McDevitt listened to the war-room members go around and around and around. The topic involved the economy and printing currency and welfare and….
About the third time the argument circled around to the starting point he quietly observed, “You guys are over-thinking this. It is not that hard.”
McDevitt’s comment stopped everybody dead in their tracks.
“What do you mean?” one of the cabinet members asked. “One of the functions of government is to run the economy and that is complicated.”
“If we do it your way we will turn into Cali in less than five years. More immediately, we cannot do it the way you are talking without using the Cali Federal employes, and I can guarantee you that they do not want us to be successful.” McDevitt said.
“This is what we are going to do….” McDevitt said.
Father Fred looked up from the sermon he was putting the finishing touches on for tomorrow’s service. He heard the growl and clatter of a diesel engine getting closer and closer to his church. One seldom heard diesel engines anymore.
The sound of the air brake “Whooshing” really got his attention. He left his desk and walked out into the parking lot.
“Mornin’ Padre” the driver said. “My name is Bucky Christensen and I have a load of food for you to distribute.”
“Well, it is about time. Folks in the neighborhood are getting pretty hungry. We haven’t seen any walkers but it was getting close.” Father Fred replied.
“Couple of details we gotta go over before I unload.” Bucky said.
“What details.” Father Fred said as a small crowd started to gather. There was not much entertainment in the neighborhood and the simple juxtaposition of Father Fred, who looked like a scarecrow and Bucky, who looked like a short version of Santa, and the enormous ‘retro’ truck was visual comedy at its finest. The dialog was a bonus.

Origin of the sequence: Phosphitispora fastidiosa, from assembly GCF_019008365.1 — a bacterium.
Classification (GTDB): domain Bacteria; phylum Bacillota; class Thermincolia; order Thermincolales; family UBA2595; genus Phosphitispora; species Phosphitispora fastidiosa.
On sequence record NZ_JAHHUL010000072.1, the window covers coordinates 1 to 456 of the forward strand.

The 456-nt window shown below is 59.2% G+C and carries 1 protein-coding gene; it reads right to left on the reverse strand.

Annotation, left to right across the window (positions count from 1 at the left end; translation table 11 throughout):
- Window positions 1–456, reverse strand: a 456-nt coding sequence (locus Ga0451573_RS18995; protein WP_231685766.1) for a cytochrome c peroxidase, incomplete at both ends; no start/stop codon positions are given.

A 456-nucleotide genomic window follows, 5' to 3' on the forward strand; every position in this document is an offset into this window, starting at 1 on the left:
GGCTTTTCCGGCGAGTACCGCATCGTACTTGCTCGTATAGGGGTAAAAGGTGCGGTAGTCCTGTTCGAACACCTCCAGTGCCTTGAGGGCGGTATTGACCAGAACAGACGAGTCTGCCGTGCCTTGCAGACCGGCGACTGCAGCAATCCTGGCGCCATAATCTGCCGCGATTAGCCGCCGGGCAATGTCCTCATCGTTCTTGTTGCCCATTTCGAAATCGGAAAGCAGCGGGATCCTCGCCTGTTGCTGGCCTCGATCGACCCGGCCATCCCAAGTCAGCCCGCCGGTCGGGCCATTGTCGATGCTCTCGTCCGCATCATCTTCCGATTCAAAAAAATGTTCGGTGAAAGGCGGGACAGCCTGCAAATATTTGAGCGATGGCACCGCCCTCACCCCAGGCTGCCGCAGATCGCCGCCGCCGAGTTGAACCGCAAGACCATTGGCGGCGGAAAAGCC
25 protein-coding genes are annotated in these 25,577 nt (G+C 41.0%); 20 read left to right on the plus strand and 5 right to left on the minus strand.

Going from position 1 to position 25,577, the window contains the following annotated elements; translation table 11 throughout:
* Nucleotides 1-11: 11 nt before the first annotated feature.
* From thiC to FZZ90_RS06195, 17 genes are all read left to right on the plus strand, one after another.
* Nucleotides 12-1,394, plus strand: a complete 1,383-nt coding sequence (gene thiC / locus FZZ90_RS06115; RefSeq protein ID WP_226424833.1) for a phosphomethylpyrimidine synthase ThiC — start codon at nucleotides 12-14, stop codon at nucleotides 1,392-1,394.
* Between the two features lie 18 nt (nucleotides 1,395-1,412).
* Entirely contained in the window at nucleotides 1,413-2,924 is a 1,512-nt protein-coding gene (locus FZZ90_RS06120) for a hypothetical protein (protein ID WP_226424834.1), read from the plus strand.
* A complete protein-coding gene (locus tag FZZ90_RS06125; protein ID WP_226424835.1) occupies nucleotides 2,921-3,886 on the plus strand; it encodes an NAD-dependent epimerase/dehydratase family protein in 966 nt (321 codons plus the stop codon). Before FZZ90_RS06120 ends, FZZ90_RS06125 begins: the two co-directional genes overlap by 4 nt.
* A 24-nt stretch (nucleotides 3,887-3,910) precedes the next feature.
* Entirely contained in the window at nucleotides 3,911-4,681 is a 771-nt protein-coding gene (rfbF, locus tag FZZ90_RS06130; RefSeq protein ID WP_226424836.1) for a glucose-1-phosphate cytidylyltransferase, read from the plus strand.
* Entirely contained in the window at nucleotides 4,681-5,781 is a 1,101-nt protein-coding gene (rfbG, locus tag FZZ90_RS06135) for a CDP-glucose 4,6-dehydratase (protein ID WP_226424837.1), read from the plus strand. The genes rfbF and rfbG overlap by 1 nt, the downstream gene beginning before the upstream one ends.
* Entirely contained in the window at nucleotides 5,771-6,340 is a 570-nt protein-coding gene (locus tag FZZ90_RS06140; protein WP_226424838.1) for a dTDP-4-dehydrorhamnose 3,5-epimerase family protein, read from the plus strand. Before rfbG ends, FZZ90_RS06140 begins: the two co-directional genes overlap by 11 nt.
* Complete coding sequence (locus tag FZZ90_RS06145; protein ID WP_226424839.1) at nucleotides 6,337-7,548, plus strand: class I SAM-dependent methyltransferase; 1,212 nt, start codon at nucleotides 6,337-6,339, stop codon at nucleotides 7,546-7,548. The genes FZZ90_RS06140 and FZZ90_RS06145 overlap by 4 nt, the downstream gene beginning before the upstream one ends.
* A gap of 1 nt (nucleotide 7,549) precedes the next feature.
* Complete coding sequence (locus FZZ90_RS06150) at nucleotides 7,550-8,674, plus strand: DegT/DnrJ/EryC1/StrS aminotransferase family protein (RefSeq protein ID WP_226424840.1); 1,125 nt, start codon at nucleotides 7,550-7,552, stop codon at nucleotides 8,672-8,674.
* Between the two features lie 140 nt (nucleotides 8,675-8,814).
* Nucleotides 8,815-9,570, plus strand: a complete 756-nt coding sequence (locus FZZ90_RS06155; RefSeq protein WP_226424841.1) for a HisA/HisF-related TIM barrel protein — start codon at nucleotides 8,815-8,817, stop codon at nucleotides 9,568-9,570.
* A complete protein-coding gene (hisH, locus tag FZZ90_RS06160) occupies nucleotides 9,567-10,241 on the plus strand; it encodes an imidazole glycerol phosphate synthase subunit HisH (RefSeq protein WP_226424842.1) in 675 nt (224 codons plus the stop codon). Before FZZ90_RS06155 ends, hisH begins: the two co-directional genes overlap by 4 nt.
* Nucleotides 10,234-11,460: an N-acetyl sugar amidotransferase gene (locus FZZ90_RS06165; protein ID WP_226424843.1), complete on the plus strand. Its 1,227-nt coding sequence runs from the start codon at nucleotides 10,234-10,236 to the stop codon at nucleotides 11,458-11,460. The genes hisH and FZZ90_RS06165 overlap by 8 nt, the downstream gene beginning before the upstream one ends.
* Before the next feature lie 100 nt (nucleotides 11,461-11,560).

“First, you get 100, fifty pound bags of corn.” Bucky said. “I deliver on Tuesdays and Saturdays.” That made sense. Today was a Saturday.
“Second, these bags of corn are paid for but Tuesday’s are not. It costs me $6 a bag to buy it at the farm and pay myself and cover wear-and-tear on Old Red here.” he said while pointing at the truck with the tattered “P” pennants on each fender.
“On Tuesday you get another 100 bag after you pay me $600, cash. Or you can give me $1200 cash and get 200 bags. If you don’t give me anything then I don’t even unlock the trailer, I just drive to my next drop-off spot. Regardless of how much you pay you owe me 100 clean grain bags next Tuesday.”
“We don’t have that kind of money!” Father Fred said.
“Well, then you probably ought to charge the folks who come to pick up the corn.” Bucky phlegmatically said. He had been having this conversation several times a day for the last three days.
“Can’t do that.” Father Fred said. “The Bible is very clear about not turning the church over to money changers.”
Bucky had been raised a Southern Baptist and knew his way around the Bible and the last three days had sharpened his understanding.
“Tell me Father, right at the end of John, Jesus tells Simon-Peter something three times. Gotta be pretty important if he is saying it three times. What does he say?” Bucky asked.